Most Jazz, Barn Dance and Party Bands will play background music through their own PA system during breaks in their live performance, unless you don't also have a DJ to do this. If you do have a DJ, make sure that any music they play between sets is in keeping with the mood created by the band. There is no better way to kill the atmosphere than for a DJ to blast out pop music between the sets of a jazz or barn dance band.

Don't have your start time too early. Often things run a bit late, wedding guests want a breather between meal and the festivities. They will enjoy the music all the more if they are not rushed from one thing to another.

Typical schedule option 1 - 2x1 hour sets

7.00 to 8.00:  Arrive and set up
8.00 to 9.00:  first live set
9.00 to 10.00:  background music during the buffet
10.00 to 11.00:  second live set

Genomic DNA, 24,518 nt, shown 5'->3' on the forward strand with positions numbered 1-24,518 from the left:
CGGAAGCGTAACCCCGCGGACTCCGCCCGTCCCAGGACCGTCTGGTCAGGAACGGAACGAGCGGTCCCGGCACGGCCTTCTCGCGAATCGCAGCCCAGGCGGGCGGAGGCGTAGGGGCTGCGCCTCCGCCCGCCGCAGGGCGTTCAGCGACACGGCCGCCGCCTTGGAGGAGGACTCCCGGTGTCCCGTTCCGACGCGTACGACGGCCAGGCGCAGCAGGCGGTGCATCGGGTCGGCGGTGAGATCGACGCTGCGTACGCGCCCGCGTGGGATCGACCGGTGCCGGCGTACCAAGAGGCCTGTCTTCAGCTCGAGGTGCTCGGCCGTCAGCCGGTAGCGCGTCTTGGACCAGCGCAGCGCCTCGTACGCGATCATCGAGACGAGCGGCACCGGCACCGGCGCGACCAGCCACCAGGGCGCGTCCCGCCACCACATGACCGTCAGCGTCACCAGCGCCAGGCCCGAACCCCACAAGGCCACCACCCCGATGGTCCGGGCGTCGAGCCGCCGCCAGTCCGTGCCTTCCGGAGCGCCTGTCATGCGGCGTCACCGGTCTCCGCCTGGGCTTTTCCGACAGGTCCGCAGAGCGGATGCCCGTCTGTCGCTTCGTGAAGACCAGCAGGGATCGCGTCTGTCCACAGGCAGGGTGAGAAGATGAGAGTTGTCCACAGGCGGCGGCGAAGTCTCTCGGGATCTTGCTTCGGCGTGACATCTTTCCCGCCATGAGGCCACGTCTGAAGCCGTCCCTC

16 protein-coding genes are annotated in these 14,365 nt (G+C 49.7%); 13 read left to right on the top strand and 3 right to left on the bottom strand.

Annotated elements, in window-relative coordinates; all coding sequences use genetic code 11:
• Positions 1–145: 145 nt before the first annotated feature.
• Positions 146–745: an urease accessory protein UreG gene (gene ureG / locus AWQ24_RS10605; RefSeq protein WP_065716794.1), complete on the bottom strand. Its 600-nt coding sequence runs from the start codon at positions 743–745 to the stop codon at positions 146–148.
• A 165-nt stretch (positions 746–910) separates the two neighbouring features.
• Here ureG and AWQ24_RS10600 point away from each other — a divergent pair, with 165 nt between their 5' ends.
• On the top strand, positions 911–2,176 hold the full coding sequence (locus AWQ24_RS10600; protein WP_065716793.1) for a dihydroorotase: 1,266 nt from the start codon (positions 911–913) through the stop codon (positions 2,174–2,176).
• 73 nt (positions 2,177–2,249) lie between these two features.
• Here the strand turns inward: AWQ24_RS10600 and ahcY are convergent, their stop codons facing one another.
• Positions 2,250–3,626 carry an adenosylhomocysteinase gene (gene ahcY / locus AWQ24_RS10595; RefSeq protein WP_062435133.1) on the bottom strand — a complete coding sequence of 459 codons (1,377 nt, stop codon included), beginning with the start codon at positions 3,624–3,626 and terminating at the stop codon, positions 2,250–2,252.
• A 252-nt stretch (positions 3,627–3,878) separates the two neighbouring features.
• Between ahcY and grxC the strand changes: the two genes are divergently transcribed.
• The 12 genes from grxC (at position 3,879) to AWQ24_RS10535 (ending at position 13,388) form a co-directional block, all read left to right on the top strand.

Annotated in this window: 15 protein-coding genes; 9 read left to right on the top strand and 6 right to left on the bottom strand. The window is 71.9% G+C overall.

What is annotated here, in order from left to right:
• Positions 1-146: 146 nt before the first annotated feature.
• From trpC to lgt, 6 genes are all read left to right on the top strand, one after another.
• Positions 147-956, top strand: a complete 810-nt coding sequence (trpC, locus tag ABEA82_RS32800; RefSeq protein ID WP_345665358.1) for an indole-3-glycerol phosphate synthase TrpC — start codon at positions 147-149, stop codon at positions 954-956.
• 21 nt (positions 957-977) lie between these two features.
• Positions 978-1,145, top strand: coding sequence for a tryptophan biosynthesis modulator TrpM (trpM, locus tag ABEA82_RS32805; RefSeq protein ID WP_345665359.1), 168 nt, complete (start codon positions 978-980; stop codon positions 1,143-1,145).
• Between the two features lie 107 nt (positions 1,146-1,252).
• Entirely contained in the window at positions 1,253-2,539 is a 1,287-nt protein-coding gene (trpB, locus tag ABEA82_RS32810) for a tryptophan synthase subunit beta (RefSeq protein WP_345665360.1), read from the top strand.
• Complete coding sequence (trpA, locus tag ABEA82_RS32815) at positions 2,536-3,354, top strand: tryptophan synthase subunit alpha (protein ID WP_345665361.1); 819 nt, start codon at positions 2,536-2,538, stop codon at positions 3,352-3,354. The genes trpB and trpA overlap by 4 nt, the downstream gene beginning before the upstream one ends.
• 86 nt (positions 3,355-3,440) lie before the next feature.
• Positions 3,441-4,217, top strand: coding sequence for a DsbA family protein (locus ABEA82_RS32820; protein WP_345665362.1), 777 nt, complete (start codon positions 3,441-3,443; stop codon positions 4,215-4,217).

11.00 to midnight:  background music

Typical schedule option 3 - three 40 minute performances

7.30 to 8.50:  Arrive and set up
8.50 to 9.30:  first live set
9.30 to 10.20:  background music during the buffet
10.20 to 11.00: second live set
11.00 to 11.20: background music
11.20 to 12.00:  third live set
12.00 end

Typical schedule option 2 - 30 minute plus 90 minute performances

7.30 to 8.45:  Band set up
8.45 to 9.15:  first live set
9.15 to 10.15:  background music during the buffet
10.15 to 11.45: second live set
11.45 to Midnight:  background music